Jainism warns that ahimsa can survive only through better management of policies, communication or dialogue and behaviour. One should ensure care in exchange of commodities and honour treaties keeping the spirit of harmony. Even manufacture or production, formulation, package, label, storage and transport (import and export) of commodities, articles etc. must follow harmonized rules and agreements.

Lord Mahavir taught that only the one who understood the grave demerit and detriment caused by the destruction of plants and trees could also understand the meaning and merit of reverence for nature.

The emphasis is also on the central role played by the nuns and monks who serve as the conscience of the Jain tradition, advocating protection for even those beings lacking awareness, such as plants, insects and the living bodies contained within earth, water, fire, and air.

The principle of Satya or truth is quite different from general perception. Satya according Jainism is to speak sweetly and with good effect. In other words, telling a harsh or bitter truth that would be detrimental to the recipient or society is not truth in real sense.

Asteya or non-theft is another great principle. According to Jainism, adatta danam asteyam i.e. claiming an idea or property not duly given by the rightful owner is a theft. Preservation of human races and heritages in their original form is also imperative. Ethics and honesty are the key words. The vow of not stealing can be used to reflect on the world’s limited resources and prompt one to think of the needs of future generations.

Brahmacharya (celibacy/chastity) or sexual restraint is another important vow that not only helps to control population growth but is also instrumental in stopping the spreading of deadly diseases such as HIV, Aids.

Parigrah (possession) is the false feeling of exclusive ownership. Aparigrah (non possessiveness) on the other hand is based on the principle that the resources are common property of all living beings. It calls for equitable distribution and judicious exploitation of natural resources. Hoarding of food grains and such other commodities is shunned. Luxurious lifestyle is forbidden. Defining the boundaries of business and rule is also prescribed for the dutiful citizens including rulers. Service to the society in terms of philanthropy is a must. The discipline of non-possession gives one pause to think twice before indulging in the acquisition of material goods, one of the root causes of current ecological concerns.

To sum up before proceeding further: by taking above five basic vows or Anuvrat, the Jain laity endeavours to live a life of moderation and restraint and to practice a measure of abstinence and austerity. Wants should be reduced, desires curbed and consumption levels kept within reasonable limits. Using any resource beyond one's needs or the misuse of any part of nature is considered a form of theft. Indeed, the Jain faith declares unequivocally that waste and creating pollution are acts of violence. Accumulation of possessions and enjoyment for personal ends should be minimized. Wealth creation must have a philanthropic goal. Giving charitable donations and time generously for community projects is an obligation. It is this sense of social obligation that has led the Jains to found and maintain innumerable schools, colleges, hospitals, clinics, lodging houses, hostels, orphanages and relief and rehabilitation camps for the handicapped, old, sick and disadvantaged, as well as hospitals for ailing birds and cow shelters for sick and saved animals. Wealthy individuals are advised to recognize that beyond a certain point their wealth is superfluous to their needs and that they should manage the surplus as trustees for social benefit.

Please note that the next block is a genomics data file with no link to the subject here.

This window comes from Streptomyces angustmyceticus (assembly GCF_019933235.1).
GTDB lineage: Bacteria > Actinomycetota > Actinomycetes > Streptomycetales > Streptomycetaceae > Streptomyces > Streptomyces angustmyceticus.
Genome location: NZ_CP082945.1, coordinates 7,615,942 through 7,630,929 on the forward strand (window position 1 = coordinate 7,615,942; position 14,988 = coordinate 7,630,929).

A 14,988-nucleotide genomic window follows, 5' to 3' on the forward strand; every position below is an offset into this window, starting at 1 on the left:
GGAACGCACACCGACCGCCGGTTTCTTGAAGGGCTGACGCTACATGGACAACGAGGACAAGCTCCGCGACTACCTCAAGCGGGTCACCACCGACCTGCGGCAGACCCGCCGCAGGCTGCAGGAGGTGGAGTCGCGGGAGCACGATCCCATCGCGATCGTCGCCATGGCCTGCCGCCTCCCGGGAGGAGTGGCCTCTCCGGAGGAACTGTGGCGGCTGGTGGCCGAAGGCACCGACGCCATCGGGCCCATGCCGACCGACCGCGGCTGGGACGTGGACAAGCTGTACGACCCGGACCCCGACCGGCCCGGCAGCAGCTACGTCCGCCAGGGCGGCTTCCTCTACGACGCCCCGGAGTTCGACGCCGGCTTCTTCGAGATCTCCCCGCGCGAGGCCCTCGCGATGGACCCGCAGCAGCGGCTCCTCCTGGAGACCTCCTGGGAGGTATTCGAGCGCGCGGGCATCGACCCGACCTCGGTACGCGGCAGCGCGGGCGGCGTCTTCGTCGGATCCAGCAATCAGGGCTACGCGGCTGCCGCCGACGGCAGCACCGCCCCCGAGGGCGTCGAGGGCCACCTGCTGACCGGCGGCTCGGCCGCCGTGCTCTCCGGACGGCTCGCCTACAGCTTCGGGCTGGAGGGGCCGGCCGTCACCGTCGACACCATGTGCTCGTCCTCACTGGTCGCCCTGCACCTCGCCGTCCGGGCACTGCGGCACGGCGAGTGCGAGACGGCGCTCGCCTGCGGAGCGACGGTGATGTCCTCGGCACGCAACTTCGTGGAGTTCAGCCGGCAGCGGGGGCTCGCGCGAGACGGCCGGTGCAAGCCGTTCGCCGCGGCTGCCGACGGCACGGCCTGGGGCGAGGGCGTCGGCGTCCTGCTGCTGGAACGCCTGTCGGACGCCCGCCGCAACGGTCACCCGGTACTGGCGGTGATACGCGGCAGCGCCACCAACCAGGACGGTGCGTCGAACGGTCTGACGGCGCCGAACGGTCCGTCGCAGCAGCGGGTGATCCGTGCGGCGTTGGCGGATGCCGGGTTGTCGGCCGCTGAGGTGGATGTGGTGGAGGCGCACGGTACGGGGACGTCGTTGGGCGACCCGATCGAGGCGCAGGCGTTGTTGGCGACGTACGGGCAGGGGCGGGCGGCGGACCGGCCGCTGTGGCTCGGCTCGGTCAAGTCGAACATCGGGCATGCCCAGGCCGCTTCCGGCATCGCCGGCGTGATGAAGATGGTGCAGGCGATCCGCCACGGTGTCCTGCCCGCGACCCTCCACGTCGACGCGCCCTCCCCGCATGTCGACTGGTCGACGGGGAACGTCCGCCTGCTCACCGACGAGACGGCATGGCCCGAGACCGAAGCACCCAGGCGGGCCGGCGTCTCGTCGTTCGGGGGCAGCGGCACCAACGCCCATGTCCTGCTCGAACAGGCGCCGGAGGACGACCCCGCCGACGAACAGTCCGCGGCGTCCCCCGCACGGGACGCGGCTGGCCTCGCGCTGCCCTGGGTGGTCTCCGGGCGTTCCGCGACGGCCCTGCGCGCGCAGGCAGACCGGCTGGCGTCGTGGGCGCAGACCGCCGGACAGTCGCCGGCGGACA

Jainism and Environment

Lord Mahavir preached universal truth for all times to come when he said, “One who neglects or disregards the existence of earth, air, fire, water and vegetation, disregards his own existence which is entwined with them”. Not only did he preach on environmental and ecological issues, but his entire life was also an example of how to live in perfect harmony with the environment.

The Jain code of conduct is profoundly ecological. Transgressions against the vow of non-violence include all forms of cruelty to animals and human beings. Many centuries ago, Jains condemned as evil the common practice of animal sacrifices to the gods. Except for allowing themselves the judicious use of one-sensed life in the form of vegetables, Jains would not consciously take any life for food or sport. Jains are strict vegetarians, consuming neither meat, nor fish, nor eggs.